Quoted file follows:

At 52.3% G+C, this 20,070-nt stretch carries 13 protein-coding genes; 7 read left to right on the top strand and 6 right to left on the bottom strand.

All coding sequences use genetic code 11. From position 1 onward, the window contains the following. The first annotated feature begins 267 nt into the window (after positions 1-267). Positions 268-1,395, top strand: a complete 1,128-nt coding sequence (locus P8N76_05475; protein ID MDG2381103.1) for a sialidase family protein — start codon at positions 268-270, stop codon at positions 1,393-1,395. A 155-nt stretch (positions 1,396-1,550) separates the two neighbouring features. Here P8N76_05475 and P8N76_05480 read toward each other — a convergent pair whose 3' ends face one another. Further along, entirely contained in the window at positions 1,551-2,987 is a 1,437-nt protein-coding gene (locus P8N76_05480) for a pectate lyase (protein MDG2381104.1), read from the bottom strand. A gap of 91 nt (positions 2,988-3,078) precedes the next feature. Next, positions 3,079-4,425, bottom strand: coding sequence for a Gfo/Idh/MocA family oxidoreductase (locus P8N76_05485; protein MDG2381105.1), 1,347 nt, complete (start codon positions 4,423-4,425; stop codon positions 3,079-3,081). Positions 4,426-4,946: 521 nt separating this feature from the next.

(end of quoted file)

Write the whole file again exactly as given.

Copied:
At 52.3% G+C, this 20,070-nt stretch carries 13 protein-coding genes; 7 read left to right on the top strand and 6 right to left on the bottom strand.

All coding sequences use genetic code 11. From position 1 onward, the window contains the following. The first annotated feature begins 267 nt into the window (after positions 1-267). Positions 268-1,395, top strand: a complete 1,128-nt coding sequence (locus P8N76_05475; protein ID MDG2381103.1) for a sialidase family protein — start codon at positions 268-270, stop codon at positions 1,393-1,395. A 155-nt stretch (positions 1,396-1,550) separates the two neighbouring features. Here P8N76_05475 and P8N76_05480 read toward each other — a convergent pair whose 3' ends face one another. Further along, entirely contained in the window at positions 1,551-2,987 is a 1,437-nt protein-coding gene (locus P8N76_05480) for a pectate lyase (protein MDG2381104.1), read from the bottom strand. A gap of 91 nt (positions 2,988-3,078) precedes the next feature. Next, positions 3,079-4,425, bottom strand: coding sequence for a Gfo/Idh/MocA family oxidoreductase (locus P8N76_05485; protein MDG2381105.1), 1,347 nt, complete (start codon positions 4,423-4,425; stop codon positions 3,079-3,081). Positions 4,426-4,946: 521 nt separating this feature from the next.